Jojo Moyes was in Madison a few months ago for the opening of the new Central Library. At that event she read from her latest book, The Girl You Left Behind. I reviewed that book in advance of her visit. But most people who came to hear Moyes read that day were fans of her previous book, Me Before You, which was a big seller. Maybe you've already read it, but I hadn't until now. I bought a copy of it at the library event and got around to reading it in late December.
Some reviewers try to pigeonhole Moyes as a romance writer. It's true that both these books have elements of romance, but neither really fits into that category, as they both lack the traditional happy ending. Instead Moyes cleverly combines elements of romance novels with more contemporary motifs to make a kind of hybrid novel that delivers both an emotionally satisfying read and a story that incorporates some of the moral ambiguity you see in literary fiction.
In Me Before You, Moyes delves into what it's like to live with a serious disability -- quadriplegia -- and what it's like to care about someone with this disability. Will Traynor is a former master of the universe who has been laid low by a traffic accident. He's lost his high-powered job, his supermodel girlfriend, and his autonomy and is now confined to a motorized wheelchair under the care of a full-time nurse and his parents. Lou, short on education but long on compassion, has been hired as his personal assistant.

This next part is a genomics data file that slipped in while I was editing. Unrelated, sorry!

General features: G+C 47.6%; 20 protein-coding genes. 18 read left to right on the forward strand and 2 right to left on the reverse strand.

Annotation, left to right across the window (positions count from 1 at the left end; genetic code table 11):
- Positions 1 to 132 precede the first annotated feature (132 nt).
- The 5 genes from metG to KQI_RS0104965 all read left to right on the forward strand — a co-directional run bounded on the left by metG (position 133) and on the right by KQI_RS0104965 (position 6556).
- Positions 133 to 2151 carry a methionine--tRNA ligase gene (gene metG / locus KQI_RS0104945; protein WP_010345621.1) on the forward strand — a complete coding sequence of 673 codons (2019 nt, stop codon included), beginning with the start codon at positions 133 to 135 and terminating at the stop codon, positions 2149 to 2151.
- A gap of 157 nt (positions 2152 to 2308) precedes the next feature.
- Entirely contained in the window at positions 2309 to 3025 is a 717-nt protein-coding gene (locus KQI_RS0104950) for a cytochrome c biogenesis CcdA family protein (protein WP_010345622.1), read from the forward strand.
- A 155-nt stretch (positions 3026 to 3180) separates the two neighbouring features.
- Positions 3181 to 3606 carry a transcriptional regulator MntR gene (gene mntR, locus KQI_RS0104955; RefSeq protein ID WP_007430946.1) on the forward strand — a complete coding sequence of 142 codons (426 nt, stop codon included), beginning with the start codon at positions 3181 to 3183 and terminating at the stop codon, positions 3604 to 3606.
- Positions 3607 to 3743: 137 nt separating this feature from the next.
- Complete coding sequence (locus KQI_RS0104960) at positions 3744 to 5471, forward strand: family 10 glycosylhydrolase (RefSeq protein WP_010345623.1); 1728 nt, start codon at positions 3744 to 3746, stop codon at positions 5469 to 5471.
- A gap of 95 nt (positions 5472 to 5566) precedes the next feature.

Lou has empathy to spare, and it doesn't take long for her to figure out what’s really going on. Will has made a perverse bargain with his mother: He'll refrain from suicide attempts for six months, at the end of which she will take him to Switzerland to an assisted suicide center. Lou will keep him company during those six months, in essence holding him to his bargain.
As a reader I instinctively shared Lou's revulsion at this deal and rooted for her efforts to convince Will to live. Their six months together is an exercise in opposites attract, class warfare and last-ditch panic on Lou’s part. Will is, by turns, lovable and monstrous to Lou, and Lou gives everything to Will. It's deeply romantic, albeit futile, and a good cry is part of the deal.
Becky Holmes blogs about books at A Book A Week.